10,000 users and counting!
June 14, 2013 | Vas Vasiliadis
We just crossed the 10,000 mark for registered users and it made me think of the early days of Globus Online. Our first users were Shreyas Cholia, David Skinner, and others from NERSC, a very supportive group that helped us troubleshoot and refine pre-release versions of the file transfer service.
We launched Globus Online at SC10 in New Orleans, signing up almost 300 users in just a couple of days – although I suspect many of them just wanted to get one of our cool t-shirts! It took a little over six months to get to 1,000 users. Since then we've been adding 1,000 users every three months or so and, with the recent beta release of our file sharing service (Globus Online Plus) and Provider plans, we're growing at about 500 users per month.
Timeline of Globus Online user growth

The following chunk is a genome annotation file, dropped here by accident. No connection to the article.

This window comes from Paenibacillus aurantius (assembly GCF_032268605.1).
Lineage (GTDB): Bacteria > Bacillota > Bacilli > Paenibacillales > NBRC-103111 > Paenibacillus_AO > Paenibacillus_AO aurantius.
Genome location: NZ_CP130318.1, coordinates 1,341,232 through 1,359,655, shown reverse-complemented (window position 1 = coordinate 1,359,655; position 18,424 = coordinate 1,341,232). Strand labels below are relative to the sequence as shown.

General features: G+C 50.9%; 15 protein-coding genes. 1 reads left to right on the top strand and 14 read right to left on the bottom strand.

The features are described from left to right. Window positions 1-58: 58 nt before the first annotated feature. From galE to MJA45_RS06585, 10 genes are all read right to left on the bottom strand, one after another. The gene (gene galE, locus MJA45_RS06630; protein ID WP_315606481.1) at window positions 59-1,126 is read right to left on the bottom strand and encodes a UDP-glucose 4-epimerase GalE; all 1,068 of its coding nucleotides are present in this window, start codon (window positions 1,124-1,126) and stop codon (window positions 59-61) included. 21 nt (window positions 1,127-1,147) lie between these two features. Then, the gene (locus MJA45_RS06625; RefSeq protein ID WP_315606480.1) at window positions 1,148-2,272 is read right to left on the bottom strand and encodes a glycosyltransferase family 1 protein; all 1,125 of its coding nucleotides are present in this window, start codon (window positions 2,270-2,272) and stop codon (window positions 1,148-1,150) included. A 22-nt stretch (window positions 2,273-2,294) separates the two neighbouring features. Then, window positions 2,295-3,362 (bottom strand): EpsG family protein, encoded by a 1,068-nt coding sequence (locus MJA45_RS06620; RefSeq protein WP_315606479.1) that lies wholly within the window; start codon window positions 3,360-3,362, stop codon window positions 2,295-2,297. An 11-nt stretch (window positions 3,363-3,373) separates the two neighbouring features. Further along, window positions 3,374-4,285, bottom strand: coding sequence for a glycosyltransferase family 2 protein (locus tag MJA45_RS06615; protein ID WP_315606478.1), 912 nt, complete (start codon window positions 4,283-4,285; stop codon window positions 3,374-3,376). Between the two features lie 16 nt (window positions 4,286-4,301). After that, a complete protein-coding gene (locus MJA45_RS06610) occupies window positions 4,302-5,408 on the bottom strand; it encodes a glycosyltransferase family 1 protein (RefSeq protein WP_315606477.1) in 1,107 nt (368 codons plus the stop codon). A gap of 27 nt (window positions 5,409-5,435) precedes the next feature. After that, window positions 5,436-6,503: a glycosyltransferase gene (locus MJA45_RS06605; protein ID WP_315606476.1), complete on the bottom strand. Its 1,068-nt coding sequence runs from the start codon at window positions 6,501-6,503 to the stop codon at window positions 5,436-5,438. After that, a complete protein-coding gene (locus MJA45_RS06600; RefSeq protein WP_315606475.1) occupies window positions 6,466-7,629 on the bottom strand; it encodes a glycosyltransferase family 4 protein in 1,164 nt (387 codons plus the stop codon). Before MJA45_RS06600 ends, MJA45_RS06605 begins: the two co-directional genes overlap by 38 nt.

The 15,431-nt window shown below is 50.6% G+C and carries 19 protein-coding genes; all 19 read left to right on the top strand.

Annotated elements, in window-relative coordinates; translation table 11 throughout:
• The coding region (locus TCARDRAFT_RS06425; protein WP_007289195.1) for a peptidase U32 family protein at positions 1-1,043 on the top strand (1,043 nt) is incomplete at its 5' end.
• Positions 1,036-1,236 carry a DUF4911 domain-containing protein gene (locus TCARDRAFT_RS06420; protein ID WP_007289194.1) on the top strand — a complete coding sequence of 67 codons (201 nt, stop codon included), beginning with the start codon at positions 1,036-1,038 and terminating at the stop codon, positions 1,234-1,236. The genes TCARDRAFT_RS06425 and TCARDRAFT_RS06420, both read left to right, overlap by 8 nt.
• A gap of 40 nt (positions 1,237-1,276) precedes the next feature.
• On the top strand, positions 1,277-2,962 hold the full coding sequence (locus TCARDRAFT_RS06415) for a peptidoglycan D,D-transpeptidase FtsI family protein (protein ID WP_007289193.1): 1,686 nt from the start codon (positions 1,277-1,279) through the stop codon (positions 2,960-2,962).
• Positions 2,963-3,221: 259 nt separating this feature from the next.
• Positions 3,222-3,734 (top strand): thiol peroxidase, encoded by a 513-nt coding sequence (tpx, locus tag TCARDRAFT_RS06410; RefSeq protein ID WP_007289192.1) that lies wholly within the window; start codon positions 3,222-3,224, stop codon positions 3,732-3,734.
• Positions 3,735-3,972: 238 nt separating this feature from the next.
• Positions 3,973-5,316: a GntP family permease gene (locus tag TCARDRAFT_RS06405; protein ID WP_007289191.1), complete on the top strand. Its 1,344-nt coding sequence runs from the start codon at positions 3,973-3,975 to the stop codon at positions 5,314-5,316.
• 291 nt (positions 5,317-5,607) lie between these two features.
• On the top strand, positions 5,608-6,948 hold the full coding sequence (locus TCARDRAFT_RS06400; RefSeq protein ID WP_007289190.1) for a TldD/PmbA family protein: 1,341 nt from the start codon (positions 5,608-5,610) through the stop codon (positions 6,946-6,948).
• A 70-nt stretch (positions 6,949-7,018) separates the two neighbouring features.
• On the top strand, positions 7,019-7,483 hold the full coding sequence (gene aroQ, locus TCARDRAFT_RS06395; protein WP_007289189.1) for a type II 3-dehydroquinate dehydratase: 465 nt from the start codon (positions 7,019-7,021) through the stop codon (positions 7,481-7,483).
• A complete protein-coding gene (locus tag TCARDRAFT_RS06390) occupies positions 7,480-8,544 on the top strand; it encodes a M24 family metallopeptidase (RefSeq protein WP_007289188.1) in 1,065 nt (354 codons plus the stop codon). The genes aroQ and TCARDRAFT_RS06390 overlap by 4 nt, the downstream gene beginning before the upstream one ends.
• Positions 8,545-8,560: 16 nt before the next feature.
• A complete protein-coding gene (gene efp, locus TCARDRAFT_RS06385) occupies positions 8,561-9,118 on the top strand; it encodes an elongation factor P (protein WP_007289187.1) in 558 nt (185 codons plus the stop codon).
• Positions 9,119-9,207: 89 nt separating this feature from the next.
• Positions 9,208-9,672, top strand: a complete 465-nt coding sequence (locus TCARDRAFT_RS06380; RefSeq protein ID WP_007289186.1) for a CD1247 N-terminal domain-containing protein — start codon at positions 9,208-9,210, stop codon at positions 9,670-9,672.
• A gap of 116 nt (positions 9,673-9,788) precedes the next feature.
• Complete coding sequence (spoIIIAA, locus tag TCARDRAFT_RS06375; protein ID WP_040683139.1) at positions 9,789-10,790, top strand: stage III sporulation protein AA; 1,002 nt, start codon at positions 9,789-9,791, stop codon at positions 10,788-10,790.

Who are our users, you ask? And where do they come from? Some are HPC system owners, network administrators, and national facility operators like Shreyas and David, but for the most part they are researchers spanning many disciplines at institutions large and small. They are physicists like Katrin Heitmann at Argonne who builds models to simulate the Universe and moved 22TB of data over a few days at rates of up to 5Gb/s, and Steven Gottlieb at Indiana University who realized 50x speed-up in data movement to supercomputing centers as part of his work on classifying subatomic particles. They are biomedical researchers like Stratos Efstathiadis at NYU's Center for Health Informatics, who moves terabytes from next generation sequencers, microscopes, slide scanners, and mass spectrometers to Amazon EC2 for analysis, and Nelson Freimer at UCLA's Semel Institute whose multi-institution collaboration moved 20TB of sequence data as part of their research into behavioral traits of the vervet. These examples are typical of the work Globus Online facilitates on a daily basis for hundreds of researchers as the recommended file transfer at national centers such as NERSC, NCSA, as well dozens of campus computing centers at institutions such as Indiana University, University of Michigan University of California. We're gratified to see this level of adoption and look forward to serving 100,000 researchers!